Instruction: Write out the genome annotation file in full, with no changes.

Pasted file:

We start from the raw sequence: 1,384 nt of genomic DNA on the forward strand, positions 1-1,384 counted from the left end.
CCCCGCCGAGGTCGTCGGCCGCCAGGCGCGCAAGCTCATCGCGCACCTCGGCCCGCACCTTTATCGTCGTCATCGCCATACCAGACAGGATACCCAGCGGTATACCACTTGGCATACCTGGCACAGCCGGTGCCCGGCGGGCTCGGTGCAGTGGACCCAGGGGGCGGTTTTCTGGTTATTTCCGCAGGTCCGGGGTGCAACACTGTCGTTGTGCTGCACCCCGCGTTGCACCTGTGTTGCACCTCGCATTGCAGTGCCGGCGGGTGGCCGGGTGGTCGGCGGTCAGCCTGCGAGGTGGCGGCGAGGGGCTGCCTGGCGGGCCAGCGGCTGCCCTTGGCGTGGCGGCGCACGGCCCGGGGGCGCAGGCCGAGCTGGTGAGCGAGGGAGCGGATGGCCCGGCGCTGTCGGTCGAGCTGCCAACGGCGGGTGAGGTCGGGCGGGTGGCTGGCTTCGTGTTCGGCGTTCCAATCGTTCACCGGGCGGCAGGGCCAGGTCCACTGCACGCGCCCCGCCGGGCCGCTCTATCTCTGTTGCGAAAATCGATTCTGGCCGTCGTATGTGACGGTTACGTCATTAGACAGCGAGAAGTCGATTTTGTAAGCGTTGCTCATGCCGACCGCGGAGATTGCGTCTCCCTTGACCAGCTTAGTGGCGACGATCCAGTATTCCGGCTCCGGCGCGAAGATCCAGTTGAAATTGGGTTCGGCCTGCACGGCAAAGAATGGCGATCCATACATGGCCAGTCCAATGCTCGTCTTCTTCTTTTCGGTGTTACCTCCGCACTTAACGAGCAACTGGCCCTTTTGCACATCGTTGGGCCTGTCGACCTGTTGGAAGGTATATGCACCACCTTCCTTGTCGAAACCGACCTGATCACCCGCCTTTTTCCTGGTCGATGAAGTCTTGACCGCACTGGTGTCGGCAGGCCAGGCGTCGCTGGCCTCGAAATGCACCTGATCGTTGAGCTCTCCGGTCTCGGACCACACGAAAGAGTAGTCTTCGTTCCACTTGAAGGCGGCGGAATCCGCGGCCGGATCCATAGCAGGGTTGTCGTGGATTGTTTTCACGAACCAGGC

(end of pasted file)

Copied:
We start from the raw sequence: 1,384 nt of genomic DNA on the forward strand, positions 1-1,384 counted from the left end.
CCCCGCCGAGGTCGTCGGCCGCCAGGCGCGCAAGCTCATCGCGCACCTCGGCCCGCACCTTTATCGTCGTCATCGCCATACCAGACAGGATACCCAGCGGTATACCACTTGGCATACCTGGCACAGCCGGTGCCCGGCGGGCTCGGTGCAGTGGACCCAGGGGGCGGTTTTCTGGTTATTTCCGCAGGTCCGGGGTGCAACACTGTCGTTGTGCTGCACCCCGCGTTGCACCTGTGTTGCACCTCGCATTGCAGTGCCGGCGGGTGGCCGGGTGGTCGGCGGTCAGCCTGCGAGGTGGCGGCGAGGGGCTGCCTGGCGGGCCAGCGGCTGCCCTTGGCGTGGCGGCGCACGGCCCGGGGGCGCAGGCCGAGCTGGTGAGCGAGGGAGCGGATGGCCCGGCGCTGTCGGTCGAGCTGCCAACGGCGGGTGAGGTCGGGCGGGTGGCTGGCTTCGTGTTCGGCGTTCCAATCGTTCACCGGGCGGCAGGGCCAGGTCCACTGCACGCGCCCCGCCGGGCCGCTCTATCTCTGTTGCGAAAATCGATTCTGGCCGTCGTATGTGACGGTTACGTCATTAGACAGCGAGAAGTCGATTTTGTAAGCGTTGCTCATGCCGACCGCGGAGATTGCGTCTCCCTTGACCAGCTTAGTGGCGACGATCCAGTATTCCGGCTCCGGCGCGAAGATCCAGTTGAAATTGGGTTCGGCCTGCACGGCAAAGAATGGCGATCCATACATGGCCAGTCCAATGCTCGTCTTCTTCTTTTCGGTGTTACCTCCGCACTTAACGAGCAACTGGCCCTTTTGCACATCGTTGGGCCTGTCGACCTGTTGGAAGGTATATGCACCACCTTCCTTGTCGAAACCGACCTGATCACCCGCCTTTTTCCTGGTCGATGAAGTCTTGACCGCACTGGTGTCGGCAGGCCAGGCGTCGCTGGCCTCGAAATGCACCTGATCGTTGAGCTCTCCGGTCTCGGACCACACGAAAGAGTAGTCTTCGTTCCACTTGAAGGCGGCGGAATCCGCGGCCGGATCCATAGCAGGGTTGTCGTGGATTGTTTTCACGAACCAGGC